The Department of Veterans Affairs (VA), Health Services Research and Development (HSR&D) Services is supporting this Special Supplement to Medical Care on the topic of how measurement of well-being and whole person outcomes can improve healthcare and healthcare delivery.
Chronic pain and its companion crisis of opioid misuse have taken a terrible toll on Americans, but the impact has been even greater on U.S. service members and veterans, who often deal with the compounded factors of service-related injuries and traumatic stress. NCCIH Director Helene M. Langevin, MD, discusses the impact of the Pain Management Collaboratory.
Karen Seal, MD, MPH, explains integrative and integrated healthcare, as well as the VA’s Whole Health model, its components, and its benefits. Dr. Seal also shares what the model does for patient care and pain management, as well as discusses using mind-body approaches to meet the unique, multi-dimensional needs of veterans with chronic pain.
Our PMC editor sat down with Dr. Seal to talk about alternative approaches to pain management, integrative medicine, the VA’s Whole Health model for patient care, and working with the veteran population.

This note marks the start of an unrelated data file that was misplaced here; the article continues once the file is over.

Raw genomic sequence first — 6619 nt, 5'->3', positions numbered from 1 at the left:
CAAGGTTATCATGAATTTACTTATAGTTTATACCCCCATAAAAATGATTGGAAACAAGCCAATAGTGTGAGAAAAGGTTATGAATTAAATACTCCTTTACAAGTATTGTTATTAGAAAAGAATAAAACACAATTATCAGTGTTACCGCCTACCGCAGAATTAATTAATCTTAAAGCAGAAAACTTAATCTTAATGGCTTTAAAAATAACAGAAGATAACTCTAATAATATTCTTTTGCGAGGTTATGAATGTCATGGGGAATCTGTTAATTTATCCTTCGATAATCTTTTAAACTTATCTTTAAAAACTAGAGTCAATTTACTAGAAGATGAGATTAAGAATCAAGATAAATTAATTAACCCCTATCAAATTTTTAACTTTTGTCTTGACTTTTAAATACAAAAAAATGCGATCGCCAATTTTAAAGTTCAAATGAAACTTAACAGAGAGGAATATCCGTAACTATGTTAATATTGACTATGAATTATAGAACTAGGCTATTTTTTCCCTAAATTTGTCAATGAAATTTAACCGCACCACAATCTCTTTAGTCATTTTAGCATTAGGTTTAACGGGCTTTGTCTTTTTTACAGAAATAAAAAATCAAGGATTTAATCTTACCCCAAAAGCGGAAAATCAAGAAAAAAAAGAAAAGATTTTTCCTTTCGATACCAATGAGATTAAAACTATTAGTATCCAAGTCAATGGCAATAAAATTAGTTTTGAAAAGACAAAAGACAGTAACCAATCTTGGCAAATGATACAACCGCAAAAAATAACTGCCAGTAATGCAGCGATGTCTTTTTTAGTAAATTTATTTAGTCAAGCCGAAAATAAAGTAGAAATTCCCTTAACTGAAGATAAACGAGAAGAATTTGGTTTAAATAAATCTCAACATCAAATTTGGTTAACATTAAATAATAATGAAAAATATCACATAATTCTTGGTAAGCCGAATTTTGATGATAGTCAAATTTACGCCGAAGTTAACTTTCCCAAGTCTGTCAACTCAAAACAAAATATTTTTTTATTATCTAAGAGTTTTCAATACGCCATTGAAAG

Discussing Whole Health Team vs. Primary Care Group Education to Promote Non-Pharmacological Strategies to Improve Pain, Functioning and Quality of Life in Veterans
CALL FOR ABSTRACTS (DEADLINE HAS PASSED) “Evaluating Implementation and Effectiveness of Complementary and Integrative Health Approaches in the VA and Military Healthcare Systems”
Dr. Friedhelm Sandbrink, VHA National Program Director for Pain Management discusses the need to assure access and quality of pain care services, and the research that is going into it. Drs. Lauren Hollrah, PsyD and Aram Mardian, MD aim to clear up the confusion around the criteria for DSM-5 diagnosis of Opioid User Disorder with an Education Corner piece. While the VA offers many programs to foster human connections and support, Dr. Heidi Klingbeil, talks about how happier people feel better, and while that sounds easy enough, she encourages physicians to assess the patient as a whole person and develop evaluation skills that are not simply a check off item on a template. Other topics in the newsletter address studies and papers tackling pain management.
As part of it’s Whole Health model, the VA has established the following six points for safe and effective pain care.
The Whole Health model recognizes the patient as a whole person, not just his diagnosis, illnesses, injuries or disabilities, and also examines the effects manifesting throughout the patient’s body, mind, spirit to enhance the person’s life and total well-being.
The overarching goal of the (w)HOPE study is to establish and implement a new Whole Health paradigm for chronic pain care, emphasizing non-pharmacological pain self-management that reduces pain symptoms and improves overall functioning and quality of life in veterans.
Karen Seal, MD and William Becker, MD